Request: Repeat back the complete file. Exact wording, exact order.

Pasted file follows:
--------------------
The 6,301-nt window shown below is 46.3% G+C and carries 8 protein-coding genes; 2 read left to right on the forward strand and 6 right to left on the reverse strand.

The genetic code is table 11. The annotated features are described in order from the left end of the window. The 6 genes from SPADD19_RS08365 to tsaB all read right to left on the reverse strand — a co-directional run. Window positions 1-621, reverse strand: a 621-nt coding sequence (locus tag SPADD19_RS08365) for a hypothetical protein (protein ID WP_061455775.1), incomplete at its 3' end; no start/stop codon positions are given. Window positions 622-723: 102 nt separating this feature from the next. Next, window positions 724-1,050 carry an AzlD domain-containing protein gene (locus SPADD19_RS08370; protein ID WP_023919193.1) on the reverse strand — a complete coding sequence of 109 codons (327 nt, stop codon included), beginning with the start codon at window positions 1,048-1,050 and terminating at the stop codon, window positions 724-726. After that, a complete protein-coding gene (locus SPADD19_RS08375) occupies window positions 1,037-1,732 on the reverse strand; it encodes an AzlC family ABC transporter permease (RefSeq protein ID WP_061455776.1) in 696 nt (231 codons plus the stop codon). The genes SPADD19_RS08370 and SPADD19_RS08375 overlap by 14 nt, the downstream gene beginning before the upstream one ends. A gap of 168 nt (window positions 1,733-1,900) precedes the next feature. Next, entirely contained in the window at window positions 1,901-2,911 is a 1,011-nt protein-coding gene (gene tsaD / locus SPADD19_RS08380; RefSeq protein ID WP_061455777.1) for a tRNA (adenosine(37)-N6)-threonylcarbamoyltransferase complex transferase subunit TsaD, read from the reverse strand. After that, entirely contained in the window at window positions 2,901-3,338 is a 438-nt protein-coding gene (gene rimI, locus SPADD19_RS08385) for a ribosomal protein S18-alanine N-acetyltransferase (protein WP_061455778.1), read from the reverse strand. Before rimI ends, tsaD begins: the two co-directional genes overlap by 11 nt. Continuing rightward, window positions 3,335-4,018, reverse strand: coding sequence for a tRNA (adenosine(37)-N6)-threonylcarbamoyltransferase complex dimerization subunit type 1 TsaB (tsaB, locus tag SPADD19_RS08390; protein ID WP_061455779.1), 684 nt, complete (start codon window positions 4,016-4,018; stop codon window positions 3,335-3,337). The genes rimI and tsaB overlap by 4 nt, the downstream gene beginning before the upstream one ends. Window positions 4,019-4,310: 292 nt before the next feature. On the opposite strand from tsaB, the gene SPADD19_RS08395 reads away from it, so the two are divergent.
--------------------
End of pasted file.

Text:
The 6,301-nt window shown below is 46.3% G+C and carries 8 protein-coding genes; 2 read left to right on the forward strand and 6 right to left on the reverse strand.

The genetic code is table 11. The annotated features are described in order from the left end of the window. The 6 genes from SPADD19_RS08365 to tsaB all read right to left on the reverse strand — a co-directional run. Window positions 1-621, reverse strand: a 621-nt coding sequence (locus tag SPADD19_RS08365) for a hypothetical protein (protein ID WP_061455775.1), incomplete at its 3' end; no start/stop codon positions are given. Window positions 622-723: 102 nt separating this feature from the next. Next, window positions 724-1,050 carry an AzlD domain-containing protein gene (locus SPADD19_RS08370; protein ID WP_023919193.1) on the reverse strand — a complete coding sequence of 109 codons (327 nt, stop codon included), beginning with the start codon at window positions 1,048-1,050 and terminating at the stop codon, window positions 724-726. After that, a complete protein-coding gene (locus SPADD19_RS08375) occupies window positions 1,037-1,732 on the reverse strand; it encodes an AzlC family ABC transporter permease (RefSeq protein ID WP_061455776.1) in 696 nt (231 codons plus the stop codon). The genes SPADD19_RS08370 and SPADD19_RS08375 overlap by 14 nt, the downstream gene beginning before the upstream one ends. A gap of 168 nt (window positions 1,733-1,900) precedes the next feature. Next, entirely contained in the window at window positions 1,901-2,911 is a 1,011-nt protein-coding gene (gene tsaD / locus SPADD19_RS08380; RefSeq protein ID WP_061455777.1) for a tRNA (adenosine(37)-N6)-threonylcarbamoyltransferase complex transferase subunit TsaD, read from the reverse strand. After that, entirely contained in the window at window positions 2,901-3,338 is a 438-nt protein-coding gene (gene rimI, locus SPADD19_RS08385) for a ribosomal protein S18-alanine N-acetyltransferase (protein WP_061455778.1), read from the reverse strand. Before rimI ends, tsaD begins: the two co-directional genes overlap by 11 nt. Continuing rightward, window positions 3,335-4,018, reverse strand: coding sequence for a tRNA (adenosine(37)-N6)-threonylcarbamoyltransferase complex dimerization subunit type 1 TsaB (tsaB, locus tag SPADD19_RS08390; protein ID WP_061455779.1), 684 nt, complete (start codon window positions 4,016-4,018; stop codon window positions 3,335-3,337). The genes rimI and tsaB overlap by 4 nt, the downstream gene beginning before the upstream one ends. Window positions 4,019-4,310: 292 nt before the next feature. On the opposite strand from tsaB, the gene SPADD19_RS08395 reads away from it, so the two are divergent.